There aren’t many events that could change both the dynamics of international affairs and the discussion surrounding the environment faster than a major innovation in battery technology putting electric automobile performance on par with internal combustion engine powered machines. Not to mention that entire sectors of business would be created and possibly destroyed by such an innovation. BP is focused on the idea of battery innovation, and writes about the explosion in such technology in its corporate magazine here (abridged):
As BP announces its investment in a developer of electric vehicle batteries with the potential to charge in five minutes, BP Magazine looks at the technology today and its potential for the future with eight, AA battery-size, facts.
1. Emerging technology
We’re now looking at batteries capable of being recharged thousands of times, lasting for many years and powering a two-tonne vehicle across the length of England – all of which requires capacities 100,000 times greater than the AA cell in your TV remote.
2. Innovative applications
Batteries are … transforming expectations of what’s possible with electric vehicles (EVs).
3. The raw materials
Around 90% of today’s rechargeable battery market is based on old lead-acid technology, such as the starter batteries in conventional cars. The other 10% is dominated by lithium-ion batteries, or LiBs for short, which, at the moment, are the leading technology for use in smartphones and electric mobility.
4. Storing and releasing energy
Power density is how quickly that battery can release its energy. For example, an electric car travelling at a steady, low speed could consume around 10-15 kilowatts (kW) of power, but, for acceleration, it could require hundreds of kilowatts, albeit for short bursts.
5. Falling costs
Until recently, almost half the cost of an electric vehicle was taken up by building the battery itself. With advances in technology, that cost has dropped in the past three years by about two-thirds to around $200 per kilowatt-hour (kWh). For a top-end car, the battery cost drops from around $45,000 to around $15,000.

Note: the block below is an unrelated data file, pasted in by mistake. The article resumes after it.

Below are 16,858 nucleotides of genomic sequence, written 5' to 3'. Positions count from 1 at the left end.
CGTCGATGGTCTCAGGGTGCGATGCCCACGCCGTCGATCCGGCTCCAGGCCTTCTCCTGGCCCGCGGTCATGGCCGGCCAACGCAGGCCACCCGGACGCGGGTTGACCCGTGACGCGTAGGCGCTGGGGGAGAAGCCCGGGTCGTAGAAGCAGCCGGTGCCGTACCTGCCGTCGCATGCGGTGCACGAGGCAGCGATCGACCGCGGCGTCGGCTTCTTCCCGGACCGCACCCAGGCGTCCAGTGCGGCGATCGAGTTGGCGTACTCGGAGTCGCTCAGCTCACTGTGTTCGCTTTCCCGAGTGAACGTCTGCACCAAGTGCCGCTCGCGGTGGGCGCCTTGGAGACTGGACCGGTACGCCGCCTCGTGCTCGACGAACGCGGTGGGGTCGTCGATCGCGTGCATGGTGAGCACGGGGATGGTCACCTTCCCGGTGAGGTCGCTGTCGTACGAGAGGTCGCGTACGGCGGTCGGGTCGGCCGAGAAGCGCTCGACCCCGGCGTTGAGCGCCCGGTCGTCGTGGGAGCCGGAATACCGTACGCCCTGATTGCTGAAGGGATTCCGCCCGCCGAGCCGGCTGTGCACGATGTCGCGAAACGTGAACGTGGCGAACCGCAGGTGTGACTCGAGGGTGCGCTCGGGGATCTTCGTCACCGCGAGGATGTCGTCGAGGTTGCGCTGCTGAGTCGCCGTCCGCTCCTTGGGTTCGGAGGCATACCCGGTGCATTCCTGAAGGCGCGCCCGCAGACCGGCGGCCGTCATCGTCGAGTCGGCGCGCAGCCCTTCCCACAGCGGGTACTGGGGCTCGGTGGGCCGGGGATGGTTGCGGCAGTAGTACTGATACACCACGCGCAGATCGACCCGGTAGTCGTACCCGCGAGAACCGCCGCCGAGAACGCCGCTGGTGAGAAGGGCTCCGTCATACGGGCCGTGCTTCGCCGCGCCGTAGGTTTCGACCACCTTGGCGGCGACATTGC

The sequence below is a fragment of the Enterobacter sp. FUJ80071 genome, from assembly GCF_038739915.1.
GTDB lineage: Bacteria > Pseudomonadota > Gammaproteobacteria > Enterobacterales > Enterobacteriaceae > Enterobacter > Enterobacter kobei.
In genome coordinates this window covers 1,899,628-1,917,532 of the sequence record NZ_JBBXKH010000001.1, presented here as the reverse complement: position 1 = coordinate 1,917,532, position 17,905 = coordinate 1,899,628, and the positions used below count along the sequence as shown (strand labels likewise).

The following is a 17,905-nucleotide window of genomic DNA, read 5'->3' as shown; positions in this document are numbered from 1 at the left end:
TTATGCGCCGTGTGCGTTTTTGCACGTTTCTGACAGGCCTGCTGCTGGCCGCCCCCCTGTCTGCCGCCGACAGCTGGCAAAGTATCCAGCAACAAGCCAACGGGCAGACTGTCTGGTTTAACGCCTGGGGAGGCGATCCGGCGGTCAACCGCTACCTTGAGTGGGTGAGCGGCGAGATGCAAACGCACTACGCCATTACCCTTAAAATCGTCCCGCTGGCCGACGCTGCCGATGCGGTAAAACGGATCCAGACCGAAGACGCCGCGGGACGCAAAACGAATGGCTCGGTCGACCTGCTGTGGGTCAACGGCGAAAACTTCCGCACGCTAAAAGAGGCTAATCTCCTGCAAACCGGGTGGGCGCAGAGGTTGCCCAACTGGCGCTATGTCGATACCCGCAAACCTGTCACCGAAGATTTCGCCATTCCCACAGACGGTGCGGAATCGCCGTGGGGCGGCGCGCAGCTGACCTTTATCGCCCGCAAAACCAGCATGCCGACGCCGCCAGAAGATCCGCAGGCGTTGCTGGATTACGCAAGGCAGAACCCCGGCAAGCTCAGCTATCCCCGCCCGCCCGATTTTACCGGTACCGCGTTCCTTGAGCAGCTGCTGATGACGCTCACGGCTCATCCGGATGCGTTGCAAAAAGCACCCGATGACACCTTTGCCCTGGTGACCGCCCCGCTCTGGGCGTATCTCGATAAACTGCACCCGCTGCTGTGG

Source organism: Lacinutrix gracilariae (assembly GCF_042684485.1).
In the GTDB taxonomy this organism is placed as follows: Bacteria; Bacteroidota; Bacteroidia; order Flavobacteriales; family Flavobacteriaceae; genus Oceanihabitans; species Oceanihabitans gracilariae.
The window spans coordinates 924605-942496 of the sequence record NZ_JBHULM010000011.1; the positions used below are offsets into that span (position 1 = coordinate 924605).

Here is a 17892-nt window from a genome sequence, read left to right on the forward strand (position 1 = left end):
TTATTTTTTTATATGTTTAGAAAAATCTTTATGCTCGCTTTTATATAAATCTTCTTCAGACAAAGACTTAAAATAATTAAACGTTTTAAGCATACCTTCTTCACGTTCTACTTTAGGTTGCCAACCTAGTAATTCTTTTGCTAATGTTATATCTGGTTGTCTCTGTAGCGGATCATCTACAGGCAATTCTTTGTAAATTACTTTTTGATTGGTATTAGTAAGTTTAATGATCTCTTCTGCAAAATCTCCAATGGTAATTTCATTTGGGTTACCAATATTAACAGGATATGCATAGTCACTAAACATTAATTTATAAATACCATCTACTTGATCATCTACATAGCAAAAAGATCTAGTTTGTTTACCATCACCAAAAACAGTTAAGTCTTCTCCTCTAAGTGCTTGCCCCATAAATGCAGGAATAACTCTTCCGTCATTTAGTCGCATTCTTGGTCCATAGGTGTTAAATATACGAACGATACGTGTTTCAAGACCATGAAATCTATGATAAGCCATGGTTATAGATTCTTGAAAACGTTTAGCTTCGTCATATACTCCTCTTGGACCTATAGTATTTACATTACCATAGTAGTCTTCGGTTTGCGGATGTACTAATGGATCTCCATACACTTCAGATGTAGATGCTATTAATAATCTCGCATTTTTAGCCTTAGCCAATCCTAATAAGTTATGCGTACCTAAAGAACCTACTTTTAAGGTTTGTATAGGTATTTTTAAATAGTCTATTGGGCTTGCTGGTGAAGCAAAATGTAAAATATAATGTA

6. Capacity versus charging speed
Charging rates for LiB have remained stubbornly slow because of a trade-off between how much energy a battery holds and how quickly it can be charged. This means, at the moment, a battery is either designed for high capacity (energy density) that will allow the battery to last longer before recharging or, one that’s optimised for a fast charging rate. [For more, see ‘the experts’ view’ below].
7. Finding the right chemistry
Almost all four-wheel battery electric vehicles these days use LiBs. But, battery developers are playing around with the fundamentals of the technology – the cathode and the anode (between which the electric charge moves) and the electrolyte solution (that carries the charge). They are hoping to discover the right combinations that will produce greater power and energy densities and, ultimately, could be a game changer for electric mobility.
8. Fast-charging future
Start-up companies, such as BP-partner StoreDot, which is using a new type of electrolyte and nanomaterials in LiBs, could potentially provide car manufacturers with a battery that can be charged in five minutes or less.
Read more here.
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